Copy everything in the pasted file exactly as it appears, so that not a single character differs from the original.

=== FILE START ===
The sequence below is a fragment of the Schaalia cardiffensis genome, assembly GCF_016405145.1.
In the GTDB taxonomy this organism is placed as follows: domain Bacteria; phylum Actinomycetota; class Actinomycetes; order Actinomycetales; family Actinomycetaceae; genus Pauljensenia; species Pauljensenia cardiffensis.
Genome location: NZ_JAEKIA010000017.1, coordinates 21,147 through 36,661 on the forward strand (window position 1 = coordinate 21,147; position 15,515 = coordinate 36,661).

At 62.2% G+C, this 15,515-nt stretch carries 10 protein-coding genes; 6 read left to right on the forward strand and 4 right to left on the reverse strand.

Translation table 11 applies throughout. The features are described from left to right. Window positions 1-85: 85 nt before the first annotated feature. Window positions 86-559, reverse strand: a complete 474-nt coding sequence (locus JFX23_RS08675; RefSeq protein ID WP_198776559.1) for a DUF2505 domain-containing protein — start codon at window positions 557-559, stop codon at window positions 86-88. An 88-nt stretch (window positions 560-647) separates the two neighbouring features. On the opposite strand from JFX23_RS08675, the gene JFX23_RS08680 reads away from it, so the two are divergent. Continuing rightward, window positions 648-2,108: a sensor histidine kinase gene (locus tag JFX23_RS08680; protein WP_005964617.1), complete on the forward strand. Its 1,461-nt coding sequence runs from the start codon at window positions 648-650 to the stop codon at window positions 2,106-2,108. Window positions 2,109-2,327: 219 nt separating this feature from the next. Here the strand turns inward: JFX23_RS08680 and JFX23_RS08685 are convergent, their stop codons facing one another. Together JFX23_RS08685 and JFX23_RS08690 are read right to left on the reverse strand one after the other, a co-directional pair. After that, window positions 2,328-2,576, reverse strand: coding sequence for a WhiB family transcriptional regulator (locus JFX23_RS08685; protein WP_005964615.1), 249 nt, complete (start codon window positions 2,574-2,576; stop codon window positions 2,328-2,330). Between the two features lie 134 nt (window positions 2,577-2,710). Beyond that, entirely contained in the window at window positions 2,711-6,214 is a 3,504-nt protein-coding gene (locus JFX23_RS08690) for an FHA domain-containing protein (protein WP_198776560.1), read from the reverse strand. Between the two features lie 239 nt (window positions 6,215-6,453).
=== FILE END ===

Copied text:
The sequence below is a fragment of the Schaalia cardiffensis genome, assembly GCF_016405145.1.
In the GTDB taxonomy this organism is placed as follows: domain Bacteria; phylum Actinomycetota; class Actinomycetes; order Actinomycetales; family Actinomycetaceae; genus Pauljensenia; species Pauljensenia cardiffensis.
Genome location: NZ_JAEKIA010000017.1, coordinates 21,147 through 36,661 on the forward strand (window position 1 = coordinate 21,147; position 15,515 = coordinate 36,661).

At 62.2% G+C, this 15,515-nt stretch carries 10 protein-coding genes; 6 read left to right on the forward strand and 4 right to left on the reverse strand.

Translation table 11 applies throughout. The features are described from left to right. Window positions 1-85: 85 nt before the first annotated feature. Window positions 86-559, reverse strand: a complete 474-nt coding sequence (locus JFX23_RS08675; RefSeq protein ID WP_198776559.1) for a DUF2505 domain-containing protein — start codon at window positions 557-559, stop codon at window positions 86-88. An 88-nt stretch (window positions 560-647) separates the two neighbouring features. On the opposite strand from JFX23_RS08675, the gene JFX23_RS08680 reads away from it, so the two are divergent. Continuing rightward, window positions 648-2,108: a sensor histidine kinase gene (locus tag JFX23_RS08680; protein WP_005964617.1), complete on the forward strand. Its 1,461-nt coding sequence runs from the start codon at window positions 648-650 to the stop codon at window positions 2,106-2,108. Window positions 2,109-2,327: 219 nt separating this feature from the next. Here the strand turns inward: JFX23_RS08680 and JFX23_RS08685 are convergent, their stop codons facing one another. Together JFX23_RS08685 and JFX23_RS08690 are read right to left on the reverse strand one after the other, a co-directional pair. After that, window positions 2,328-2,576, reverse strand: coding sequence for a WhiB family transcriptional regulator (locus JFX23_RS08685; protein WP_005964615.1), 249 nt, complete (start codon window positions 2,574-2,576; stop codon window positions 2,328-2,330). Between the two features lie 134 nt (window positions 2,577-2,710). Beyond that, entirely contained in the window at window positions 2,711-6,214 is a 3,504-nt protein-coding gene (locus JFX23_RS08690) for an FHA domain-containing protein (protein WP_198776560.1), read from the reverse strand. Between the two features lie 239 nt (window positions 6,215-6,453).